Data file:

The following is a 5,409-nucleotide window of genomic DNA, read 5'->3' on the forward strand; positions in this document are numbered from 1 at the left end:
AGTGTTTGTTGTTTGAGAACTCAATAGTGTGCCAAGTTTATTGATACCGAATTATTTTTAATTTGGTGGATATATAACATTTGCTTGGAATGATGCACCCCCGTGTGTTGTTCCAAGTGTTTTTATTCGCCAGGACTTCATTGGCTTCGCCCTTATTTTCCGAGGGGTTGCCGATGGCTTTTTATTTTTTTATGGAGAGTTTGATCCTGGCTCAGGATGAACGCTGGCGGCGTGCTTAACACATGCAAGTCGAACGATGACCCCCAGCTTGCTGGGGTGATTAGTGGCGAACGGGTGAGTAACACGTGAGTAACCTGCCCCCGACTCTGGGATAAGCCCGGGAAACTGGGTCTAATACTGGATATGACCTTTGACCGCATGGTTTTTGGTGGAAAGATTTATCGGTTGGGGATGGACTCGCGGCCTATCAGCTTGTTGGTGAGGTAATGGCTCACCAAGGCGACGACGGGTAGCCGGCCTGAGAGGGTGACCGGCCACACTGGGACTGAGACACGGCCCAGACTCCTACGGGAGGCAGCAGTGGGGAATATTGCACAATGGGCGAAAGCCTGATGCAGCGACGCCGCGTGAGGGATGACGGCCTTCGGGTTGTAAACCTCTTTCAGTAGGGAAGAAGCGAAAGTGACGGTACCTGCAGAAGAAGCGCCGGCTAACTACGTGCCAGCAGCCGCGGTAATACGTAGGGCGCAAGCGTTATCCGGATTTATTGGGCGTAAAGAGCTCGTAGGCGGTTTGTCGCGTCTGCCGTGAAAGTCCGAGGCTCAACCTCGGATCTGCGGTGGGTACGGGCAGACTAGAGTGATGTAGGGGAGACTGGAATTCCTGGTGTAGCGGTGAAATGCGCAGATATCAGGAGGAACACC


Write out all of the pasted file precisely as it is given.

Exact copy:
The following is a 5,409-nucleotide window of genomic DNA, read 5'->3' on the forward strand; positions in this document are numbered from 1 at the left end:
AGTGTTTGTTGTTTGAGAACTCAATAGTGTGCCAAGTTTATTGATACCGAATTATTTTTAATTTGGTGGATATATAACATTTGCTTGGAATGATGCACCCCCGTGTGTTGTTCCAAGTGTTTTTATTCGCCAGGACTTCATTGGCTTCGCCCTTATTTTCCGAGGGGTTGCCGATGGCTTTTTATTTTTTTATGGAGAGTTTGATCCTGGCTCAGGATGAACGCTGGCGGCGTGCTTAACACATGCAAGTCGAACGATGACCCCCAGCTTGCTGGGGTGATTAGTGGCGAACGGGTGAGTAACACGTGAGTAACCTGCCCCCGACTCTGGGATAAGCCCGGGAAACTGGGTCTAATACTGGATATGACCTTTGACCGCATGGTTTTTGGTGGAAAGATTTATCGGTTGGGGATGGACTCGCGGCCTATCAGCTTGTTGGTGAGGTAATGGCTCACCAAGGCGACGACGGGTAGCCGGCCTGAGAGGGTGACCGGCCACACTGGGACTGAGACACGGCCCAGACTCCTACGGGAGGCAGCAGTGGGGAATATTGCACAATGGGCGAAAGCCTGATGCAGCGACGCCGCGTGAGGGATGACGGCCTTCGGGTTGTAAACCTCTTTCAGTAGGGAAGAAGCGAAAGTGACGGTACCTGCAGAAGAAGCGCCGGCTAACTACGTGCCAGCAGCCGCGGTAATACGTAGGGCGCAAGCGTTATCCGGATTTATTGGGCGTAAAGAGCTCGTAGGCGGTTTGTCGCGTCTGCCGTGAAAGTCCGAGGCTCAACCTCGGATCTGCGGTGGGTACGGGCAGACTAGAGTGATGTAGGGGAGACTGGAATTCCTGGTGTAGCGGTGAAATGCGCAGATATCAGGAGGAACACC